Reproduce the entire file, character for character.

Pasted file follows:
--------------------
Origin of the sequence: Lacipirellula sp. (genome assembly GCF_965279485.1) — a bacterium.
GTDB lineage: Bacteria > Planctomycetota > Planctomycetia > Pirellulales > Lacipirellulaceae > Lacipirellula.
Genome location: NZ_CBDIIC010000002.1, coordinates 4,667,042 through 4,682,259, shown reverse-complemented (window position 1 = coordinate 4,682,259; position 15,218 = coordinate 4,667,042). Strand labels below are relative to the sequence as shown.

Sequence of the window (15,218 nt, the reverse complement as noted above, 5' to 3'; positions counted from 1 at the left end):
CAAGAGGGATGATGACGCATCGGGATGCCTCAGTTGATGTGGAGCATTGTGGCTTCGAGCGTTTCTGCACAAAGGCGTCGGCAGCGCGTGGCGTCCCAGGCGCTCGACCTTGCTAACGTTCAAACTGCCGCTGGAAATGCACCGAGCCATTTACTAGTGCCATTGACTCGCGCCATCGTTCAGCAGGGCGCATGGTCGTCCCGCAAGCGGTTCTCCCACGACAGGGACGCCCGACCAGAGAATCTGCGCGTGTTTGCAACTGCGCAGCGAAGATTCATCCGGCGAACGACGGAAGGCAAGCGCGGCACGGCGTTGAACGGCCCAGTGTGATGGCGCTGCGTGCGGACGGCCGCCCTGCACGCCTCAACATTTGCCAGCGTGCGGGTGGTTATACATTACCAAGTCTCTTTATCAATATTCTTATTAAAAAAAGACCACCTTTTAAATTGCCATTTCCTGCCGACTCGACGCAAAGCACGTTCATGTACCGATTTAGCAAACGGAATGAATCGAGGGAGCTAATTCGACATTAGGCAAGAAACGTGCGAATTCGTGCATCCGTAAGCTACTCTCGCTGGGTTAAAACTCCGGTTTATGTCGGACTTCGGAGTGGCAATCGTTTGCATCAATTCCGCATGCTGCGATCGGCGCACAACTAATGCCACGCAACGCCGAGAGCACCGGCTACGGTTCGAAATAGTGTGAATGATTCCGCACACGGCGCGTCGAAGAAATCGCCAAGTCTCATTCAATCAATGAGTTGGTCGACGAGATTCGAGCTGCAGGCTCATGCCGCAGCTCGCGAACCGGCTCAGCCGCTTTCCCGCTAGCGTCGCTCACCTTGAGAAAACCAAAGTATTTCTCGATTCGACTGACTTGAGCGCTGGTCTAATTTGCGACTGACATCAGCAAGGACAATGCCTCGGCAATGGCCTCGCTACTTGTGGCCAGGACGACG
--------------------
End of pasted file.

Origin of the sequence: Lacipirellula sp. (genome assembly GCF_965279485.1) — a bacterium.
GTDB lineage: Bacteria > Planctomycetota > Planctomycetia > Pirellulales > Lacipirellulaceae > Lacipirellula.
Genome location: NZ_CBDIIC010000002.1, coordinates 4,667,042 through 4,682,259, shown reverse-complemented (window position 1 = coordinate 4,682,259; position 15,218 = coordinate 4,667,042). Strand labels below are relative to the sequence as shown.

Sequence of the window (15,218 nt, the reverse complement as noted above, 5' to 3'; positions counted from 1 at the left end):
CAAGAGGGATGATGACGCATCGGGATGCCTCAGTTGATGTGGAGCATTGTGGCTTCGAGCGTTTCTGCACAAAGGCGTCGGCAGCGCGTGGCGTCCCAGGCGCTCGACCTTGCTAACGTTCAAACTGCCGCTGGAAATGCACCGAGCCATTTACTAGTGCCATTGACTCGCGCCATCGTTCAGCAGGGCGCATGGTCGTCCCGCAAGCGGTTCTCCCACGACAGGGACGCCCGACCAGAGAATCTGCGCGTGTTTGCAACTGCGCAGCGAAGATTCATCCGGCGAACGACGGAAGGCAAGCGCGGCACGGCGTTGAACGGCCCAGTGTGATGGCGCTGCGTGCGGACGGCCGCCCTGCACGCCTCAACATTTGCCAGCGTGCGGGTGGTTATACATTACCAAGTCTCTTTATCAATATTCTTATTAAAAAAAGACCACCTTTTAAATTGCCATTTCCTGCCGACTCGACGCAAAGCACGTTCATGTACCGATTTAGCAAACGGAATGAATCGAGGGAGCTAATTCGACATTAGGCAAGAAACGTGCGAATTCGTGCATCCGTAAGCTACTCTCGCTGGGTTAAAACTCCGGTTTATGTCGGACTTCGGAGTGGCAATCGTTTGCATCAATTCCGCATGCTGCGATCGGCGCACAACTAATGCCACGCAACGCCGAGAGCACCGGCTACGGTTCGAAATAGTGTGAATGATTCCGCACACGGCGCGTCGAAGAAATCGCCAAGTCTCATTCAATCAATGAGTTGGTCGACGAGATTCGAGCTGCAGGCTCATGCCGCAGCTCGCGAACCGGCTCAGCCGCTTTCCCGCTAGCGTCGCTCACCTTGAGAAAACCAAAGTATTTCTCGATTCGACTGACTTGAGCGCTGGTCTAATTTGCGACTGACATCAGCAAGGACAATGCCTCGGCAATGGCCTCGCTACTTGTGGCCAGGACGACG